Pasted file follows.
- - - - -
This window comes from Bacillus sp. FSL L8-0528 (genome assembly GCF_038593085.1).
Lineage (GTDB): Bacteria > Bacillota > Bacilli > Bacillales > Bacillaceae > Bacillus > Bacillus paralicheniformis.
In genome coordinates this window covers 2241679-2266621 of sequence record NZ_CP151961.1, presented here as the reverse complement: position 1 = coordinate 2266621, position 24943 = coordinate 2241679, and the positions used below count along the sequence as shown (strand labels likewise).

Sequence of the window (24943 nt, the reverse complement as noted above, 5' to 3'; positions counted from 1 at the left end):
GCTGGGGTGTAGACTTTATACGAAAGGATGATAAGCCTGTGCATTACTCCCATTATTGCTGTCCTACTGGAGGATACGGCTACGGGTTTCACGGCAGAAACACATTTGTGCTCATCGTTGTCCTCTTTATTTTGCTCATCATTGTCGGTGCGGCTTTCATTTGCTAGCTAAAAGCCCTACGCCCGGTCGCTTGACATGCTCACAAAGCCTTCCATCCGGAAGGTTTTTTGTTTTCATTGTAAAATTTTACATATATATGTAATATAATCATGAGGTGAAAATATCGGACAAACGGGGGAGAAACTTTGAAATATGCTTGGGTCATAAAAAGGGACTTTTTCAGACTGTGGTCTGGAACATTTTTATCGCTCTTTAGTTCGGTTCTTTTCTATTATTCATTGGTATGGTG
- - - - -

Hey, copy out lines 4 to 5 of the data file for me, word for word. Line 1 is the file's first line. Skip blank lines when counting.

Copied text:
Sequence of the window (24943 nt, the reverse complement as noted above, 5' to 3'; positions counted from 1 at the left end):
GCTGGGGTGTAGACTTTATACGAAAGGATGATAAGCCTGTGCATTACTCCCATTATTGCTGTCCTACTGGAGGATACGGCTACGGGTTTCACGGCAGAAACACATTTGTGCTCATCGTTGTCCTCTTTATTTTGCTCATCATTGTCGGTGCGGCTTTCATTTGCTAGCTAAAAGCCCTACGCCCGGTCGCTTGACATGCTCACAAAGCCTTCCATCCGGAAGGTTTTTTGTTTTCATTGTAAAATTTTACATATATATGTAATATAATCATGAGGTGAAAATATCGGACAAACGGGGGAGAAACTTTGAAATATGCTTGGGTCATAAAAAGGGACTTTTTCAGACTGTGGTCTGGAACATTTTTATCGCTCTTTAGTTCGGTTCTTTTCTATTATTCATTGGTATGGTG